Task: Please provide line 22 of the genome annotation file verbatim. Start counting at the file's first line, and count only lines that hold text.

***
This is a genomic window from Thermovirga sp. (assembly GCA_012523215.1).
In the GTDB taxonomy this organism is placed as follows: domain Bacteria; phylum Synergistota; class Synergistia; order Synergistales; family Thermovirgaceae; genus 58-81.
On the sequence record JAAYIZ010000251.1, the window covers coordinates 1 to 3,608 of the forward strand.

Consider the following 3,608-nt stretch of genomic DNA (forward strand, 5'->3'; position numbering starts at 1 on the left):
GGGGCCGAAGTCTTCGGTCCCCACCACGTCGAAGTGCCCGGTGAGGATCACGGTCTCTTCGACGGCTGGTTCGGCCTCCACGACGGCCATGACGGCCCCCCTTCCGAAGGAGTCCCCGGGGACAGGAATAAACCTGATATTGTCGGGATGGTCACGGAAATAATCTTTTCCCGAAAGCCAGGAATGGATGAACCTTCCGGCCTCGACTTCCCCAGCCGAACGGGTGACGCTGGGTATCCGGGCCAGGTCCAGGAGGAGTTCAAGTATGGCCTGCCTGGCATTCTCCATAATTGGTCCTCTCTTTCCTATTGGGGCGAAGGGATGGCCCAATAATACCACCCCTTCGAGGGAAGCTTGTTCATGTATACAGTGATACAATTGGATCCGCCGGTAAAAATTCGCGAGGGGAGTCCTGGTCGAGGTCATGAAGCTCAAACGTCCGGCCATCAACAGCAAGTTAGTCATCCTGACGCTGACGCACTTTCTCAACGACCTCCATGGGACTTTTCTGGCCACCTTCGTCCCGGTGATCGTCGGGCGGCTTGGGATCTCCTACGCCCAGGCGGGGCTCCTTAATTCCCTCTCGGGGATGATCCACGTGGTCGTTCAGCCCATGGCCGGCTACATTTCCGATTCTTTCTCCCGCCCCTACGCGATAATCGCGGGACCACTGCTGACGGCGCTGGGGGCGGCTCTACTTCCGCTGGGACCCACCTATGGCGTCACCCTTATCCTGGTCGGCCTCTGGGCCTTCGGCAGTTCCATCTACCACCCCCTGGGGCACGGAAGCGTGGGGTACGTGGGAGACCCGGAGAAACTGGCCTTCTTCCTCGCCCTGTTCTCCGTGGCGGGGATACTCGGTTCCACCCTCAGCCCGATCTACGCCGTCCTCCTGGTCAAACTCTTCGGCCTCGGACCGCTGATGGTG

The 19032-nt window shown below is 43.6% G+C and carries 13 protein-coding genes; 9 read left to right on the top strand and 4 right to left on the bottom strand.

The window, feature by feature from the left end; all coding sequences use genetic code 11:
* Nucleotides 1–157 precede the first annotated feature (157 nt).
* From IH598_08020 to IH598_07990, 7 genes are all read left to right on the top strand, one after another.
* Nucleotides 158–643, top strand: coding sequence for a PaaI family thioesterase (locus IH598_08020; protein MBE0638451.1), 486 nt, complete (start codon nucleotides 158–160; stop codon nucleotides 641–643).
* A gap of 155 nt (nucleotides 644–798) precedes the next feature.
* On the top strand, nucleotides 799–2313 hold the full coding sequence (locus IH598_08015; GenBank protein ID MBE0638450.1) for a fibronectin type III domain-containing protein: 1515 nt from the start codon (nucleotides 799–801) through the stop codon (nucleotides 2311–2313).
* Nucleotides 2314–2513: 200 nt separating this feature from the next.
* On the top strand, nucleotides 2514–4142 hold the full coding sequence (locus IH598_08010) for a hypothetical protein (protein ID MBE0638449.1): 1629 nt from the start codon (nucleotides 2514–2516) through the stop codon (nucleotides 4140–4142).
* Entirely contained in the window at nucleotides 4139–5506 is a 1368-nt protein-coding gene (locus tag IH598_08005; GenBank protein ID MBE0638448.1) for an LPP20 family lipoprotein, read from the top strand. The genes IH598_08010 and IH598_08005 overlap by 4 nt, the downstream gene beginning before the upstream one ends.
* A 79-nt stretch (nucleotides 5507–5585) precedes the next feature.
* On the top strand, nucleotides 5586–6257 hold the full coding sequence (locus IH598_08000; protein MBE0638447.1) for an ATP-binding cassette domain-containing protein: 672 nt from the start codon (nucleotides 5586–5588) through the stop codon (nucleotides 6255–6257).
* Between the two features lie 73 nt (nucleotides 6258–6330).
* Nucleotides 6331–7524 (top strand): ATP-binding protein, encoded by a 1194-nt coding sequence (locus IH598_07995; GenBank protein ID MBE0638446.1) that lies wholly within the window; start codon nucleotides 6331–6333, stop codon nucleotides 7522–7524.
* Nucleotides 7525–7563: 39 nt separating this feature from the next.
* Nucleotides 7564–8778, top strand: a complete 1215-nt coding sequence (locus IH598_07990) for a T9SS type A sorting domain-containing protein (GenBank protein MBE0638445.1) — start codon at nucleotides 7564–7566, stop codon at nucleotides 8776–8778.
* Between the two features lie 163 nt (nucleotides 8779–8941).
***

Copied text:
* Between the two features lie 163 nt (nucleotides 8779–8941).